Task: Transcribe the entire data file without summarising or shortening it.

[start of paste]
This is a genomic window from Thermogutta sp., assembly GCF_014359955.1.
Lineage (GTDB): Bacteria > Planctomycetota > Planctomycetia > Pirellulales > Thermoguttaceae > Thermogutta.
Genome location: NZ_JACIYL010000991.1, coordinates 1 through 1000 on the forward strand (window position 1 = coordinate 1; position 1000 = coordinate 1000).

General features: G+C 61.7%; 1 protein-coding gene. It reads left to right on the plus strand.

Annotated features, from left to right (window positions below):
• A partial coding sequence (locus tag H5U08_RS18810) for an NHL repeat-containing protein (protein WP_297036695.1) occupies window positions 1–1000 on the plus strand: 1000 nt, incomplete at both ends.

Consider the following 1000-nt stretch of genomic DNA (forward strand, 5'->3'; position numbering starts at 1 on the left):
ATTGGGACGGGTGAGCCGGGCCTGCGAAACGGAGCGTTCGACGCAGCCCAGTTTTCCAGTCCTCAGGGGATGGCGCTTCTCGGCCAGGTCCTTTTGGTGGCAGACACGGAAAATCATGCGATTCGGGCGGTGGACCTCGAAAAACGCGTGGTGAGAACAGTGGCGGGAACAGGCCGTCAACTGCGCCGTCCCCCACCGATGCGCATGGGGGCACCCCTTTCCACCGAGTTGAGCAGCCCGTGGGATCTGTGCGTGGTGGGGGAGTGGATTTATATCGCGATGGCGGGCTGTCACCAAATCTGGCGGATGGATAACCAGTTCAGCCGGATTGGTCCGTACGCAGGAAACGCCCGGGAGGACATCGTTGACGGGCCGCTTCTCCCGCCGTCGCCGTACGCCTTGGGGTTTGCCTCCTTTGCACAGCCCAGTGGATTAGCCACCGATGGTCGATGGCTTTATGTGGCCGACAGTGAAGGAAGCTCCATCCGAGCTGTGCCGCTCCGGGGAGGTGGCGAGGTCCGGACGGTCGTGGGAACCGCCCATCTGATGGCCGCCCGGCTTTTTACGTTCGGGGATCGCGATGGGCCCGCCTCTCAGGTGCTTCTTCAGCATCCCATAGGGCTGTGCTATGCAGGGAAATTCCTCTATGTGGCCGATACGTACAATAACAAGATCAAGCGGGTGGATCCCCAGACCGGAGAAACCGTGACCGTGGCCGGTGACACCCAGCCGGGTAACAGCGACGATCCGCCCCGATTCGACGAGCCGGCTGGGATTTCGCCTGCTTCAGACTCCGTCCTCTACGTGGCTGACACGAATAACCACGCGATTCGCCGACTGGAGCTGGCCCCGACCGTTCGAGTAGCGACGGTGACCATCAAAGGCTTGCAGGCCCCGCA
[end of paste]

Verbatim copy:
This is a genomic window from Thermogutta sp., assembly GCF_014359955.1.
Lineage (GTDB): Bacteria > Planctomycetota > Planctomycetia > Pirellulales > Thermoguttaceae > Thermogutta.
Genome location: NZ_JACIYL010000991.1, coordinates 1 through 1000 on the forward strand (window position 1 = coordinate 1; position 1000 = coordinate 1000).

General features: G+C 61.7%; 1 protein-coding gene. It reads left to right on the plus strand.

Annotated features, from left to right (window positions below):
• A partial coding sequence (locus tag H5U08_RS18810) for an NHL repeat-containing protein (protein WP_297036695.1) occupies window positions 1–1000 on the plus strand: 1000 nt, incomplete at both ends.

Consider the following 1000-nt stretch of genomic DNA (forward strand, 5'->3'; position numbering starts at 1 on the left):
ATTGGGACGGGTGAGCCGGGCCTGCGAAACGGAGCGTTCGACGCAGCCCAGTTTTCCAGTCCTCAGGGGATGGCGCTTCTCGGCCAGGTCCTTTTGGTGGCAGACACGGAAAATCATGCGATTCGGGCGGTGGACCTCGAAAAACGCGTGGTGAGAACAGTGGCGGGAACAGGCCGTCAACTGCGCCGTCCCCCACCGATGCGCATGGGGGCACCCCTTTCCACCGAGTTGAGCAGCCCGTGGGATCTGTGCGTGGTGGGGGAGTGGATTTATATCGCGATGGCGGGCTGTCACCAAATCTGGCGGATGGATAACCAGTTCAGCCGGATTGGTCCGTACGCAGGAAACGCCCGGGAGGACATCGTTGACGGGCCGCTTCTCCCGCCGTCGCCGTACGCCTTGGGGTTTGCCTCCTTTGCACAGCCCAGTGGATTAGCCACCGATGGTCGATGGCTTTATGTGGCCGACAGTGAAGGAAGCTCCATCCGAGCTGTGCCGCTCCGGGGAGGTGGCGAGGTCCGGACGGTCGTGGGAACCGCCCATCTGATGGCCGCCCGGCTTTTTACGTTCGGGGATCGCGATGGGCCCGCCTCTCAGGTGCTTCTTCAGCATCCCATAGGGCTGTGCTATGCAGGGAAATTCCTCTATGTGGCCGATACGTACAATAACAAGATCAAGCGGGTGGATCCCCAGACCGGAGAAACCGTGACCGTGGCCGGTGACACCCAGCCGGGTAACAGCGACGATCCGCCCCGATTCGACGAGCCGGCTGGGATTTCGCCTGCTTCAGACTCCGTCCTCTACGTGGCTGACACGAATAACCACGCGATTCGCCGACTGGAGCTGGCCCCGACCGTTCGAGTAGCGACGGTGACCATCAAAGGCTTGCAGGCCCCGCA